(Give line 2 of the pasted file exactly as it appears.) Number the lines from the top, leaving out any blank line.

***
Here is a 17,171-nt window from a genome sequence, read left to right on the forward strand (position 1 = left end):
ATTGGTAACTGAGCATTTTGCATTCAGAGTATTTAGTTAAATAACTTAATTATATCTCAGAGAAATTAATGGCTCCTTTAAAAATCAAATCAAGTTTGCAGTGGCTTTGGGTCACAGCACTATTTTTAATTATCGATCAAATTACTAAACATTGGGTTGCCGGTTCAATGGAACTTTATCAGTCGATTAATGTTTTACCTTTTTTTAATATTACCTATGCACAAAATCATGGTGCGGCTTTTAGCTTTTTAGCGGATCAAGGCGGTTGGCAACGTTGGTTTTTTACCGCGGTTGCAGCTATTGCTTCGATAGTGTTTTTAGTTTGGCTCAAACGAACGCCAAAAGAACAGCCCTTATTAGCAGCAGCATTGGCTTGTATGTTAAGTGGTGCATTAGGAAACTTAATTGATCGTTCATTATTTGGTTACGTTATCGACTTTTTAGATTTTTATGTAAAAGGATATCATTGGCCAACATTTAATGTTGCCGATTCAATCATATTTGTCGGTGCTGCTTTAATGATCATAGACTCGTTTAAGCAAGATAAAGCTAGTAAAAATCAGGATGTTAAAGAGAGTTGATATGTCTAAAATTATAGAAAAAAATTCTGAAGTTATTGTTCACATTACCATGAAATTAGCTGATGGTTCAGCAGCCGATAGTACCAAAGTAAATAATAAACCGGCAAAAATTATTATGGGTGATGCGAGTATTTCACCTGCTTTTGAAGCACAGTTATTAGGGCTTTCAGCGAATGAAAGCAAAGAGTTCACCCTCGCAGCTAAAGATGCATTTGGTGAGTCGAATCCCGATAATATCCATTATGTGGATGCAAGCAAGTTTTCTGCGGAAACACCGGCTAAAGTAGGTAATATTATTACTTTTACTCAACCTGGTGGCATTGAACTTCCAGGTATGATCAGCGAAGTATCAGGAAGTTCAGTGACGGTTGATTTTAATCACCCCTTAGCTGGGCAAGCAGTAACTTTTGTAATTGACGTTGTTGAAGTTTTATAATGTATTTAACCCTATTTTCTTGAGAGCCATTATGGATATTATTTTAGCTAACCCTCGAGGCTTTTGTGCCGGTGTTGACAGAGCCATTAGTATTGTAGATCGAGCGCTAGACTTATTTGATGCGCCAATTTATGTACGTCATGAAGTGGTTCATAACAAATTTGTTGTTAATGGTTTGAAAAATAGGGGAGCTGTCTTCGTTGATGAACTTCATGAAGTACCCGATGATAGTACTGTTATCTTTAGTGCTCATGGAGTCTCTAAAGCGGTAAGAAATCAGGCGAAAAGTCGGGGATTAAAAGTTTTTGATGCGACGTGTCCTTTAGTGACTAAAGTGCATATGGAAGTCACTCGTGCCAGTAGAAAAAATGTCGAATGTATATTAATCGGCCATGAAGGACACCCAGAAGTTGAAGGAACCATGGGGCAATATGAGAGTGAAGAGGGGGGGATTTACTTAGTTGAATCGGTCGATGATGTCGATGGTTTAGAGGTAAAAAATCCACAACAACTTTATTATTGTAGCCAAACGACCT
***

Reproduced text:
ATTGGTAACTGAGCATTTTGCATTCAGAGTATTTAGTTAAATAACTTAATTATATCTCAGAGAAATTAATGGCTCCTTTAAAAATCAAATCAAGTTTGCAGTGGCTTTGGGTCACAGCACTATTTTTAATTATCGATCAAATTACTAAACATTGGGTTGCCGGTTCAATGGAACTTTATCAGTCGATTAATGTTTTACCTTTTTTTAATATTACCTATGCACAAAATCATGGTGCGGCTTTTAGCTTTTTAGCGGATCAAGGCGGTTGGCAACGTTGGTTTTTTACCGCGGTTGCAGCTATTGCTTCGATAGTGTTTTTAGTTTGGCTCAAACGAACGCCAAAAGAACAGCCCTTATTAGCAGCAGCATTGGCTTGTATGTTAAGTGGTGCATTAGGAAACTTAATTGATCGTTCATTATTTGGTTACGTTATCGACTTTTTAGATTTTTATGTAAAAGGATATCATTGGCCAACATTTAATGTTGCCGATTCAATCATATTTGTCGGTGCTGCTTTAATGATCATAGACTCGTTTAAGCAAGATAAAGCTAGTAAAAATCAGGATGTTAAAGAGAGTTGATATGTCTAAAATTATAGAAAAAAATTCTGAAGTTATTGTTCACATTACCATGAAATTAGCTGATGGTTCAGCAGCCGATAGTACCAAAGTAAATAATAAACCGGCAAAAATTATTATGGGTGATGCGAGTATTTCACCTGCTTTTGAAGCACAGTTATTAGGGCTTTCAGCGAATGAAAGCAAAGAGTTCACCCTCGCAGCTAAAGATGCATTTGGTGAGTCGAATCCCGATAATATCCATTATGTGGATGCAAGCAAGTTTTCTGCGGAAACACCGGCTAAAGTAGGTAATATTATTACTTTTACTCAACCTGGTGGCATTGAACTTCCAGGTATGATCAGCGAAGTATCAGGAAGTTCAGTGACGGTTGATTTTAATCACCCCTTAGCTGGGCAAGCAGTAACTTTTGTAATTGACGTTGTTGAAGTTTTATAATGTATTTAACCCTATTTTCTTGAGAGCCATTATGGATATTATTTTAGCTAACCCTCGAGGCTTTTGTGCCGGTGTTGACAGAGCCATTAGTATTGTAGATCGAGCGCTAGACTTATTTGATGCGCCAATTTATGTACGTCATGAAGTGGTTCATAACAAATTTGTTGTTAATGGTTTGAAAAATAGGGGAGCTGTCTTCGTTGATGAACTTCATGAAGTACCCGATGATAGTACTGTTATCTTTAGTGCTCATGGAGTCTCTAAAGCGGTAAGAAATCAGGCGAAAAGTCGGGGATTAAAAGTTTTTGATGCGACGTGTCCTTTAGTGACTAAAGTGCATATGGAAGTCACTCGTGCCAGTAGAAAAAATGTCGAATGTATATTAATCGGCCATGAAGGACACCCAGAAGTTGAAGGAACCATGGGGCAATATGAGAGTGAAGAGGGGGGGATTTACTTAGTTGAATCGGTCGATGATGTCGATGGTTTAGAGGTAAAAAATCCACAACAACTTTATTATTGTAGCCAAACGACCT